Line of Fire
Harlequin’s new Code Red continuity series – featuring the first responders (police, firefighters, EMTs) of Courage Bay, California – promises excitement, adventure, and romance. While Line of Fire certainly delivers its share of excitement, in the end this book is merely average.
As the story opens, defense attorney Faith Lawton has just learned that her client, a doctor charged with attempted murder, will go free due to some poor handling of the evidence against him. As she prepares to escort her client through the crowds outside the court, she runs into Adam Guthrie, Courage Bay’s chief detective. Adam is understandably upset about the outcome of Faith’s case, but the two are able to have a civil – actually somewhat flirtatious – discussion.
However, as Adam, Faith, and her client exit the courthouse, shots are fired leading Adam to protect Faith from the sniper as people fall around them. When it’s all over, it appears that Faith could be the target of the sniper so Adam decides he will guard her until the shooter can be caught. Naturally, the mutual attraction between the two starts to catch fire in the meantime.
The first half of the book is definitely the stronger portion here. The opening scenes involving the sniper attack and its aftermath are fraught with tension and very well-written. I really felt like I was right there in the courthouse plaza alongside Faith and Adam. Additionally, the romantic tension between Faith and Adam is initially drawn well.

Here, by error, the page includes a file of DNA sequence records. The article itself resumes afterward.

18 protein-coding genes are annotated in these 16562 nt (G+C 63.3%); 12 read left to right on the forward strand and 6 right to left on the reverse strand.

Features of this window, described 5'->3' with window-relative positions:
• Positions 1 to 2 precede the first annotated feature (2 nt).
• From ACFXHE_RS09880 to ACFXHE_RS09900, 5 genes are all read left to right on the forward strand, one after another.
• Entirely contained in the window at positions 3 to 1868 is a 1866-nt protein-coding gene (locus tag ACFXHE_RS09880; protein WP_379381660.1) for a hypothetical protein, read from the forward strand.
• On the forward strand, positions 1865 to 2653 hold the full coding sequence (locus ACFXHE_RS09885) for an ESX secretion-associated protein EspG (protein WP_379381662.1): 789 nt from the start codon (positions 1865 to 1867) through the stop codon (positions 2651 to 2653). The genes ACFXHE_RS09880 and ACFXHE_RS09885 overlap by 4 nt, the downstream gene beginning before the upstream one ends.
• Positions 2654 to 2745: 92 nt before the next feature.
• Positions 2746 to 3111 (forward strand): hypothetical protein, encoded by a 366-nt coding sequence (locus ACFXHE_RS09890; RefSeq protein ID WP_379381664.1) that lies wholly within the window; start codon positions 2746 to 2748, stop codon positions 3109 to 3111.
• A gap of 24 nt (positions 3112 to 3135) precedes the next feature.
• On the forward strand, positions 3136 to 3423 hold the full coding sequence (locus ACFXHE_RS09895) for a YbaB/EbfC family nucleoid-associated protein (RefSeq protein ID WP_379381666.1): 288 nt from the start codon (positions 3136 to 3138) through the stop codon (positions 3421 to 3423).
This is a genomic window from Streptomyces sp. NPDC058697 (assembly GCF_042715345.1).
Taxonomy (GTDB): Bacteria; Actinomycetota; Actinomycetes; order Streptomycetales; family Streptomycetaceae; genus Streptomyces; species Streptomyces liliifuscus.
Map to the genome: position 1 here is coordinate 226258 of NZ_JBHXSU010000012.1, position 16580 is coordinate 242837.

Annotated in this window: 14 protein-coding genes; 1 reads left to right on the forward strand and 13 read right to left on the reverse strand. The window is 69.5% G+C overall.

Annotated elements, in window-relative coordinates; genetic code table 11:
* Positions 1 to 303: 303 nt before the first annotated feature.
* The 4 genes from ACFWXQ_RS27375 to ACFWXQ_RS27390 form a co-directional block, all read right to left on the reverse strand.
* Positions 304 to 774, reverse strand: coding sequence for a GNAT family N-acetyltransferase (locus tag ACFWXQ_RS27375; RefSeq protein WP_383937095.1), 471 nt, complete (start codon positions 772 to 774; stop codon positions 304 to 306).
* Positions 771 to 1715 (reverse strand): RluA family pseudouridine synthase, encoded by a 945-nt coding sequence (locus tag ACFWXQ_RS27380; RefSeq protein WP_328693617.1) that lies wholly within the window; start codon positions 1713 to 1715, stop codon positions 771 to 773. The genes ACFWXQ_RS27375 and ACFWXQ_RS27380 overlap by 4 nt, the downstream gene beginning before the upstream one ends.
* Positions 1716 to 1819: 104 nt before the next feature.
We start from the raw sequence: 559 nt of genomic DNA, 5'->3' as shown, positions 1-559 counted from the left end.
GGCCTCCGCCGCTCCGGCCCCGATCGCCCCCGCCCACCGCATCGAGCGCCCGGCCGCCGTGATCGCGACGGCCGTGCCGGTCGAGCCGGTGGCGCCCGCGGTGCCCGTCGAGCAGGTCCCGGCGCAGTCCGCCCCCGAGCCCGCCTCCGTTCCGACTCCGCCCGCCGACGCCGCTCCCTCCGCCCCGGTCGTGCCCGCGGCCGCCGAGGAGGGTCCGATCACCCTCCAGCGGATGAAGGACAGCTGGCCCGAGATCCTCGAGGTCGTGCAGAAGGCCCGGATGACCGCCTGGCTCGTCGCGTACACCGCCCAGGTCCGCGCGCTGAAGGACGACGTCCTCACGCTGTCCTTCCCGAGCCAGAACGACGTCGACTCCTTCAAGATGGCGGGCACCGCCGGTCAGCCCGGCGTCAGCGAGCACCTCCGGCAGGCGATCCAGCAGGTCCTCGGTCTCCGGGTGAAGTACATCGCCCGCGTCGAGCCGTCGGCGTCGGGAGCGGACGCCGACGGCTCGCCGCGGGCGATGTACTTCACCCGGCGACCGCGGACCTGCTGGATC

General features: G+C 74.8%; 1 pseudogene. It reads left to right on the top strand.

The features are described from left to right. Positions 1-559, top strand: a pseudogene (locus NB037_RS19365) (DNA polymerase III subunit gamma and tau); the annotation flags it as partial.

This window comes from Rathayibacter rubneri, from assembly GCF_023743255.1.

However, as the book progresses, the character development didn’t progress along with it. By the end of the book, Adam still felt like a standard-issue “good and dedicated cop” with few other dimensions to his character. Faith is also somewhat problematic. She is likable and obviously a very dedicated criminal defense attorney. However, her intelligence and dedication are simply explained as the product of a troubled childhood tempered by the love of a rather stereotypical ethnic foster family. I got the feeling that the cliches of a troubled past and charming ethnic family were used as props to avoid the more difficult work of character building.
Since Faith and Adam are both likable, if a tad underdeveloped, it’s fun at first to watch the relationship between them develop. Without giving too much away, I can say that while a lot of the standard-issue ploys to throw them together are present in this book, Leto does a good job of evoking believable chemistry between Faith and Adam. Towards the end, however, the relationship seemed to develop a little more quickly than I would have been comfortable with, but the interaction between them is still not wholly unbelievable.
Unfortunately, the resolution of the suspense plot is not so well-drawn. It all starts off very well and the hunt for the sniper is exciting indeed, but the mystery starts to veer too far off into the realm of the implausible. In addition, there are too many questions that do not get answered. This factor, combined with the rather generic characterizations, made Line of Fire only an average read for me.